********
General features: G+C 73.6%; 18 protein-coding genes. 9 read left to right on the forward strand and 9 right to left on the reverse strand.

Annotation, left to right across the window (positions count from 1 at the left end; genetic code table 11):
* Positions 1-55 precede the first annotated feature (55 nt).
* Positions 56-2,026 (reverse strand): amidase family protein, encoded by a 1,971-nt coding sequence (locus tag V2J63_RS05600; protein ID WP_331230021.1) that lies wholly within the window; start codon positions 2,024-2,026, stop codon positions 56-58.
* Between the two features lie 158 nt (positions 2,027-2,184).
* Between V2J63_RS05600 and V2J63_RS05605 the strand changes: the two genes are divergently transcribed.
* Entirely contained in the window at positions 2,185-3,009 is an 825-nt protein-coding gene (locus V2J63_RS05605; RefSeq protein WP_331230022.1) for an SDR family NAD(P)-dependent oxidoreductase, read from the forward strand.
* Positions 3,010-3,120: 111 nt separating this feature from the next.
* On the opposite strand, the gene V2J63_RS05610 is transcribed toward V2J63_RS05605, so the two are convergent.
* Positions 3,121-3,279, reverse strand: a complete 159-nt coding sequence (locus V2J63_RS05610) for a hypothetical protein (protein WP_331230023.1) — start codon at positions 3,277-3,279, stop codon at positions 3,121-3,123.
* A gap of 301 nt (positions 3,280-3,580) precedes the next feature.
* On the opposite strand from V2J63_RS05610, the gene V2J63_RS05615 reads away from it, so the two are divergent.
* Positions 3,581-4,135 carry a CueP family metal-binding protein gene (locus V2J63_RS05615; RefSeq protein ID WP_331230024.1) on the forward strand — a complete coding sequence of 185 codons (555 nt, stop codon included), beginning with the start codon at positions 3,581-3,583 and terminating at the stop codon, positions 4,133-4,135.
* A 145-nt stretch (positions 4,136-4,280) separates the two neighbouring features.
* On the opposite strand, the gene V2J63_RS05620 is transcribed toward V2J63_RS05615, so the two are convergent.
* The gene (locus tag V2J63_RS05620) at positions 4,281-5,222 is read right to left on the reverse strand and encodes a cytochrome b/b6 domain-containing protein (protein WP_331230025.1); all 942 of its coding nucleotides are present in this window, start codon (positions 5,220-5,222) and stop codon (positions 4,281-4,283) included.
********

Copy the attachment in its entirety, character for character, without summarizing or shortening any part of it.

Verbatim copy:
General features: G+C 73.6%; 18 protein-coding genes. 9 read left to right on the forward strand and 9 right to left on the reverse strand.

Annotation, left to right across the window (positions count from 1 at the left end; genetic code table 11):
* Positions 1-55 precede the first annotated feature (55 nt).
* Positions 56-2,026 (reverse strand): amidase family protein, encoded by a 1,971-nt coding sequence (locus tag V2J63_RS05600; protein ID WP_331230021.1) that lies wholly within the window; start codon positions 2,024-2,026, stop codon positions 56-58.
* Between the two features lie 158 nt (positions 2,027-2,184).
* Between V2J63_RS05600 and V2J63_RS05605 the strand changes: the two genes are divergently transcribed.
* Entirely contained in the window at positions 2,185-3,009 is an 825-nt protein-coding gene (locus V2J63_RS05605; RefSeq protein WP_331230022.1) for an SDR family NAD(P)-dependent oxidoreductase, read from the forward strand.
* Positions 3,010-3,120: 111 nt separating this feature from the next.
* On the opposite strand, the gene V2J63_RS05610 is transcribed toward V2J63_RS05605, so the two are convergent.
* Positions 3,121-3,279, reverse strand: a complete 159-nt coding sequence (locus V2J63_RS05610) for a hypothetical protein (protein WP_331230023.1) — start codon at positions 3,277-3,279, stop codon at positions 3,121-3,123.
* A gap of 301 nt (positions 3,280-3,580) precedes the next feature.
* On the opposite strand from V2J63_RS05610, the gene V2J63_RS05615 reads away from it, so the two are divergent.
* Positions 3,581-4,135 carry a CueP family metal-binding protein gene (locus V2J63_RS05615; RefSeq protein ID WP_331230024.1) on the forward strand — a complete coding sequence of 185 codons (555 nt, stop codon included), beginning with the start codon at positions 3,581-3,583 and terminating at the stop codon, positions 4,133-4,135.
* A 145-nt stretch (positions 4,136-4,280) separates the two neighbouring features.
* On the opposite strand, the gene V2J63_RS05620 is transcribed toward V2J63_RS05615, so the two are convergent.
* The gene (locus tag V2J63_RS05620) at positions 4,281-5,222 is read right to left on the reverse strand and encodes a cytochrome b/b6 domain-containing protein (protein WP_331230025.1); all 942 of its coding nucleotides are present in this window, start codon (positions 5,220-5,222) and stop codon (positions 4,281-4,283) included.